Antiquities as Global Contraband: What Do We Know, and What Can We Do?

Wednesday, May 3 - Thursday, May 4

Neubauer Collegium for Culture and Society
5701 S. Woodlawn Avenue
Chicago, Illinois 60637

Systematic looting at archaeological sites in Afghanistan, Iraq, and Syria, along with increased evidence of a relationship between antiquities trafficking and political instability, have made antiquities a key international policy issue. This two-day conference brings together scholars, practitioners, and policy analysts to discuss what we know about this phenomenon and what can be done to stop it. Speakers will present a range of conceptual and methodological positions, from market-based solutions and cutting-edge satellite analysis of looting patterns to first-hand qualitative study of how civilians are trying to protect cultural heritage and prevent artifacts from becoming contraband in the first place. The conference is the capstone event for the "Past for Sale" project, a three-year, interdisciplinary study of the global trade in looted antiquities, sponsored by the Neubauer Collegium for Culture and Society. The conference is free and open to the public.

Wednesday, May 3

9:00 a.m.
Coffee and Welcome
Lawrence Rothfield (Department of English and of Comparative Literature, University of Chicago)

9:15 a.m. - 11:00 a.m.
Panel 1: Lessons from Afghanistan
Brent Huffman (Medill School of Journalism, Northwestern University): “Mes Aynak: Past, Present, and Future of an Ancient Buddhist City in Afghanistan”
Kathryn Franklin (CAMEL Lab, Oriental Institute, University of Chicago): “Remote Assessments of the Cultural Heritage Situation in Afghanistan: Results from the Afghan Heritage Mapping Project”
Co-authors: Anthony Lauricella, Emily Hammer, Rebecca Seifried
Gil Stein and Michael T. Fisher (Oriental Institute, OI-NMA Partnership, University of Chicago): “Assessing the Losses:  Integrating Data Sources to Develop the First Quantified List of Artifacts Looted from the National Museum of Afghanistan”
Co-author: Alejandro Gallego-Lopez
Discussant: Morag Kersel (Department of Anthropology, DePaul University)

11:00 a.m. - 11:15 a.m.  Break

11:15 a.m. - 1:00 p.m.
Panel 2: Lessons from Iraq and Syria
Amr Al-Azm (Department of Social Sciences, Shawnee State University): “Protecting Cultural Heritage the Low Tech Way: The Role of Non-state Actors in Preserving Syria’s Cultural Heritage”
Michael Danti (American Schools of Oriental Research-Cultural Heritage Initiative/Colgate University): “Ground-based Monitoring of Looting and Site Damage in Syria and Northern Iraq”
Jesse Casana (Department of Anthropology, Dartmouth College): “Satellite Imagery-based Monitoring of Looting and Archaeological Site Damage in the Syrian Civil War”
Patty Gerstenblith (DePaul University College of Law): “Lessons Learned and Not Learned: The Legal and Heritage Perspectives”
Discussant: Fiona Greenland (Neubauer Collegium)

1:00 p.m. - 2:00 p.m.  Lunch

2:00 p.m. - 3:30 p.m.
Keynote Address: Richard Kurin
Introduction: Jonathan Lear (Roman Family Director of the Neubauer Collegium for Culture and Society; John U. Nef Distinguished Service Professor at the Committee on Social Thought and in the Department of Philosophy, University of Chicago)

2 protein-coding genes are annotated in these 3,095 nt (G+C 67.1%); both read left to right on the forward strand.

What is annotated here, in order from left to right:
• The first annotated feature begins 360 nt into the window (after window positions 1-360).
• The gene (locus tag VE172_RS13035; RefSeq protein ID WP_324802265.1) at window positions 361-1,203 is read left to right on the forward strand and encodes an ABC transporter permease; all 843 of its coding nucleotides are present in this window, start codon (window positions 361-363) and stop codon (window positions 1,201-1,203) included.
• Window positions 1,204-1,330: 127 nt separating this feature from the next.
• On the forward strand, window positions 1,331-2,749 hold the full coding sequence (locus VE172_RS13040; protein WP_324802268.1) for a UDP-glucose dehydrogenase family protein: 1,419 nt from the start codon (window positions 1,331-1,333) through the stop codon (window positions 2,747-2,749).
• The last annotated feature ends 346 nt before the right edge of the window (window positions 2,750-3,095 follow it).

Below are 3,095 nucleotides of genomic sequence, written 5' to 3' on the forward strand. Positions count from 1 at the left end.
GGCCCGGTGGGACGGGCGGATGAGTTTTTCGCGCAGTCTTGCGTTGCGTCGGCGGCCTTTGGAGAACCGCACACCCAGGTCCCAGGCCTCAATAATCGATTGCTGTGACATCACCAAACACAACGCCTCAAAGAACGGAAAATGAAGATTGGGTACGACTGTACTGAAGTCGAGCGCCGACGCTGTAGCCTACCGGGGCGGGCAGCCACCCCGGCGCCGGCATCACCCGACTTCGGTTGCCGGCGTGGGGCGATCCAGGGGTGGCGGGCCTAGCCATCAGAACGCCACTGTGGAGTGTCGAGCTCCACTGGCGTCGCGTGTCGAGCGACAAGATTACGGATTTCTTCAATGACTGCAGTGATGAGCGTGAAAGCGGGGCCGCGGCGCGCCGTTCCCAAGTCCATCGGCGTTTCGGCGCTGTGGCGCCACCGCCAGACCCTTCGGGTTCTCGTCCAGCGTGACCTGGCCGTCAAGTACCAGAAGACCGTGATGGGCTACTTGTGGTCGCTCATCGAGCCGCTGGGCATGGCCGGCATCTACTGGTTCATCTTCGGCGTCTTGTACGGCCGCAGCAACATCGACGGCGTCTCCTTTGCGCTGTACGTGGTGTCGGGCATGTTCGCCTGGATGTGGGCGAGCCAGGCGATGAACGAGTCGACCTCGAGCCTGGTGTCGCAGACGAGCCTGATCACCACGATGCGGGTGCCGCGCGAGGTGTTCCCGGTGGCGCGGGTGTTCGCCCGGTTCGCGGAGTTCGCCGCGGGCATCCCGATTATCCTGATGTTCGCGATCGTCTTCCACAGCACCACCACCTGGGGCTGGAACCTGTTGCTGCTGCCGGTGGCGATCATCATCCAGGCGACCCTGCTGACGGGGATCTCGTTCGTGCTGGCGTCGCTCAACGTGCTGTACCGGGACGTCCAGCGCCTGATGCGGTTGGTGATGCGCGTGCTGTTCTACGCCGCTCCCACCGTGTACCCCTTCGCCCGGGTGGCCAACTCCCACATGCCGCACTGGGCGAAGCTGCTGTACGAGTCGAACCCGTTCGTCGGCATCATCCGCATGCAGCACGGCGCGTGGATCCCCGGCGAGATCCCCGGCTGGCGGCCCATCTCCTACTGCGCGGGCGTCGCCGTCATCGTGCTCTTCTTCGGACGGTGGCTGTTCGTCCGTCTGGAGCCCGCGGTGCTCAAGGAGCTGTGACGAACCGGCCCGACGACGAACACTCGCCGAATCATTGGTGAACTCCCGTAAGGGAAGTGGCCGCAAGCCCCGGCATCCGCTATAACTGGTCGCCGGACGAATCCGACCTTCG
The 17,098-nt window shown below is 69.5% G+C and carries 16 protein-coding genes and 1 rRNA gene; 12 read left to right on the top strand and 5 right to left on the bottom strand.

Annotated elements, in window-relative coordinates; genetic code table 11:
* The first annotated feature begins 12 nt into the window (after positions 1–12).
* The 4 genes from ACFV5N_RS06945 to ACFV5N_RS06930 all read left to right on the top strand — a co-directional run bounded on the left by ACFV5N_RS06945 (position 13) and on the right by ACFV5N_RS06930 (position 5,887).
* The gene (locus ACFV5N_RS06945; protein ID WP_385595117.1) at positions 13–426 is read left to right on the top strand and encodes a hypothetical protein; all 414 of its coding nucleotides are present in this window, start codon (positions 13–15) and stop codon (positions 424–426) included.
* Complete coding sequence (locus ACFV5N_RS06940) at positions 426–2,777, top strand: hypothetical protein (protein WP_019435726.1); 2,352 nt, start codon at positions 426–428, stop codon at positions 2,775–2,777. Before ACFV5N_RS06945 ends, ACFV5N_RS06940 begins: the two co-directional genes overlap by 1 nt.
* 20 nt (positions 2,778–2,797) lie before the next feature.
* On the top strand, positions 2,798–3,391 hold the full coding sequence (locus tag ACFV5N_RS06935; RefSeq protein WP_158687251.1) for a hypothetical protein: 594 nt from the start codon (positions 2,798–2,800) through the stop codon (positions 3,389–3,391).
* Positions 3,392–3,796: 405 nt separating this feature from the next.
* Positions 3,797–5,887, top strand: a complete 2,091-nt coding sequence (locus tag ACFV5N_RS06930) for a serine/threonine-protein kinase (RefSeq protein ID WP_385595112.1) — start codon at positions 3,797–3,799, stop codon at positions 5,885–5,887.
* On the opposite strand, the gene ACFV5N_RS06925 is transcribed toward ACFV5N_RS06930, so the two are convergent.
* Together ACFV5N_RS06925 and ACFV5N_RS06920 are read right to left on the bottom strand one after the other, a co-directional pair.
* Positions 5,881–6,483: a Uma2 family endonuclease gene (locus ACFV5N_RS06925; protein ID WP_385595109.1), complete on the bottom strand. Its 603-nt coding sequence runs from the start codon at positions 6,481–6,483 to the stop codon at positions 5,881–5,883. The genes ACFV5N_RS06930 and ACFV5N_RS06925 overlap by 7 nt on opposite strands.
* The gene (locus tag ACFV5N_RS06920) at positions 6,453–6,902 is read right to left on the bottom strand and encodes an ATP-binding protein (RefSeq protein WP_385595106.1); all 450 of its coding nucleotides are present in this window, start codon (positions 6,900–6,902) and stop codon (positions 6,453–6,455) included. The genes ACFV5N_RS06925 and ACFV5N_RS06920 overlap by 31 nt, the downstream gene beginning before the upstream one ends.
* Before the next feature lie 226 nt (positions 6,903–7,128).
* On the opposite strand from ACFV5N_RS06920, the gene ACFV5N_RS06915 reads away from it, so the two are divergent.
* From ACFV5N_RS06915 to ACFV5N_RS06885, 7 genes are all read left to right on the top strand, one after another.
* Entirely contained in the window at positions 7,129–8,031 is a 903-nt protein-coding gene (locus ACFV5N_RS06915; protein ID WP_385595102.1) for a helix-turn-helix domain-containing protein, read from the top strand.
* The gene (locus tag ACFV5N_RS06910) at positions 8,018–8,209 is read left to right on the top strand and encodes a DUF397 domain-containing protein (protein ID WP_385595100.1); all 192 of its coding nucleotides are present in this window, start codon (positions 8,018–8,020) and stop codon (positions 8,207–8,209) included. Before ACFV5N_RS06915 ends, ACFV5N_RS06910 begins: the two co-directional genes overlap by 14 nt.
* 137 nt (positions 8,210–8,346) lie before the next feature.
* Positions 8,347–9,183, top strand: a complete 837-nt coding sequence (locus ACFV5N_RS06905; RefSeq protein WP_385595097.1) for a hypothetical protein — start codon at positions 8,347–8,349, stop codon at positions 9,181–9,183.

Keynote Speaker: Richard Kurin (Acting Provost and Under Secretary for Museums and Research, Smithsonian Institution): “Selling and Destroying Cultural Heritage: Governments’ Proaction, Reaction and Inaction”
Respondent: James Robinson (Faculty Director of the Pearson Institute for the Study and Resolution of Global Conflicts, Harris School of Public Policy, University of Chicago)


4:00 p.m. - 5:00 p.m.
Panel 3: The Past Sold Gallery Exhibition
Morag Kersel (Department of Anthropology, DePaul University)
Fiona Greenland (Neubauer Collegium)
Ken Sawyer (McCormick Theological Seminary)
Gil Stein (Oriental Institute, University of Chicago)

5:00 p.m. - 6:00 p.m.
Reception

Thursday, May 4

9:00 a.m.
Coffee and Welcome
Fiona Greenland (Neubauer Collegium)

9:15 a.m. - 11:00 a.m.
Panel 4: The Illegal Movement of People and Things
James Marrone (Department of Economics, University of Chicago): “Modeling Market Values from Looted Syrian Artifacts: Preliminary Findings from the MANTIS Project”
Co-authors: Fiona Greenland, Oya Topcuoglu, Tasha Vorderstrasse
Richard Udell (Environmental Crimes Section, US Department of Justice): “Wildlife Trafficking and U.S. Auction Houses”
Hans-Jakob Schindler (Coordinator, ISIL, [Da’esh], Al-Qaida and Taliban Monitoring Team, United Nations Security Council): “United Nations Security Council Monitoring Team Work Against Terror Financing ISIL (Da’esh) Smuggling of Antiquities”
Discussant: Mark Bradley (Pozen Center for Human Rights, University of Chicago)


11:00 a.m. - 11:15 a.m.  Break


11:15 a.m. - 1:00 p.m.
Panel 5: Financing Site Protection and Market Policing: Policy Options
Larry Rothfield (Department of English and of Comparative Literature, University of Chicago): “Who Should Pay to Protect the Archaeological Past? A Pigovian Approach”
Michael Kremer (Department of Economics, Harvard University): “Protecting Antiquities: A Role for Long-Term Leases?”
Co-author: Tom Wilkening (Department of Economics, University of Melbourne)
Larry Coben (Sustainable Preservation Initiative): “Economically Sustainable Preservation: What Really Works”
Discussant: Daniel Hemel (University of Chicago Law School)

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